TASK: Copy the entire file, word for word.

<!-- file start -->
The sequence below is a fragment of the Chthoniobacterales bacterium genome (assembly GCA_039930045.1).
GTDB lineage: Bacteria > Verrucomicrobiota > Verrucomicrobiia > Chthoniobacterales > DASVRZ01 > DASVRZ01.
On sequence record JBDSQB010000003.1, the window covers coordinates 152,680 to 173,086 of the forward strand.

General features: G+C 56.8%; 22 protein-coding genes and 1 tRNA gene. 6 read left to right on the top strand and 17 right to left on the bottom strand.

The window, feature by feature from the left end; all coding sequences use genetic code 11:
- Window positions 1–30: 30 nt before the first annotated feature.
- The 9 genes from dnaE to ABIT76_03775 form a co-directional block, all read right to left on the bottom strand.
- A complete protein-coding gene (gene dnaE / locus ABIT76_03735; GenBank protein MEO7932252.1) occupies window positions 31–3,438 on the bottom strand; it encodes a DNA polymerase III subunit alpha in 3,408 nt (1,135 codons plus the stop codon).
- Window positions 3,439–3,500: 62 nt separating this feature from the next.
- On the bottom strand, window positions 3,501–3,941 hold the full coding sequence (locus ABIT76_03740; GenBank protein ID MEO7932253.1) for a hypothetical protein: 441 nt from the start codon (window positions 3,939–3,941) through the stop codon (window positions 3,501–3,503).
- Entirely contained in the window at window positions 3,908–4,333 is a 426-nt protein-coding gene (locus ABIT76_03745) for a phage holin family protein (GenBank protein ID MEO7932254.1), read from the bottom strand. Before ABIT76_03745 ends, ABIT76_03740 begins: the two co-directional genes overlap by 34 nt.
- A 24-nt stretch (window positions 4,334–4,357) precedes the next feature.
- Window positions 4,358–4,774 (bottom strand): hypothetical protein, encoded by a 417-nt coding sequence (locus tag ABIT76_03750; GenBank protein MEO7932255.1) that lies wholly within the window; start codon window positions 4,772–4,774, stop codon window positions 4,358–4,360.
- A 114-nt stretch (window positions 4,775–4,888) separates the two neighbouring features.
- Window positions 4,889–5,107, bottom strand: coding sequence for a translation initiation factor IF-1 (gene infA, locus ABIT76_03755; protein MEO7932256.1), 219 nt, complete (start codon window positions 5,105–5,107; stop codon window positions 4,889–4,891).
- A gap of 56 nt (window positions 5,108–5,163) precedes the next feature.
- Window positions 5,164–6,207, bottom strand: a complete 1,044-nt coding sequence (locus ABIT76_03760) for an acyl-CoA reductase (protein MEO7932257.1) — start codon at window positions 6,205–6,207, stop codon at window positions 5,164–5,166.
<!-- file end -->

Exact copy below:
The sequence below is a fragment of the Chthoniobacterales bacterium genome (assembly GCA_039930045.1).
GTDB lineage: Bacteria > Verrucomicrobiota > Verrucomicrobiia > Chthoniobacterales > DASVRZ01 > DASVRZ01.
On sequence record JBDSQB010000003.1, the window covers coordinates 152,680 to 173,086 of the forward strand.

General features: G+C 56.8%; 22 protein-coding genes and 1 tRNA gene. 6 read left to right on the top strand and 17 right to left on the bottom strand.

The window, feature by feature from the left end; all coding sequences use genetic code 11:
- Window positions 1–30: 30 nt before the first annotated feature.
- The 9 genes from dnaE to ABIT76_03775 form a co-directional block, all read right to left on the bottom strand.
- A complete protein-coding gene (gene dnaE / locus ABIT76_03735; GenBank protein MEO7932252.1) occupies window positions 31–3,438 on the bottom strand; it encodes a DNA polymerase III subunit alpha in 3,408 nt (1,135 codons plus the stop codon).
- Window positions 3,439–3,500: 62 nt separating this feature from the next.
- On the bottom strand, window positions 3,501–3,941 hold the full coding sequence (locus ABIT76_03740; GenBank protein ID MEO7932253.1) for a hypothetical protein: 441 nt from the start codon (window positions 3,939–3,941) through the stop codon (window positions 3,501–3,503).
- Entirely contained in the window at window positions 3,908–4,333 is a 426-nt protein-coding gene (locus ABIT76_03745) for a phage holin family protein (GenBank protein ID MEO7932254.1), read from the bottom strand. Before ABIT76_03745 ends, ABIT76_03740 begins: the two co-directional genes overlap by 34 nt.
- A 24-nt stretch (window positions 4,334–4,357) precedes the next feature.
- Window positions 4,358–4,774 (bottom strand): hypothetical protein, encoded by a 417-nt coding sequence (locus tag ABIT76_03750; GenBank protein MEO7932255.1) that lies wholly within the window; start codon window positions 4,772–4,774, stop codon window positions 4,358–4,360.
- A 114-nt stretch (window positions 4,775–4,888) separates the two neighbouring features.
- Window positions 4,889–5,107, bottom strand: coding sequence for a translation initiation factor IF-1 (gene infA, locus ABIT76_03755; protein MEO7932256.1), 219 nt, complete (start codon window positions 5,105–5,107; stop codon window positions 4,889–4,891).
- A gap of 56 nt (window positions 5,108–5,163) precedes the next feature.
- Window positions 5,164–6,207, bottom strand: a complete 1,044-nt coding sequence (locus ABIT76_03760) for an acyl-CoA reductase (protein MEO7932257.1) — start codon at window positions 6,205–6,207, stop codon at window positions 5,164–5,166.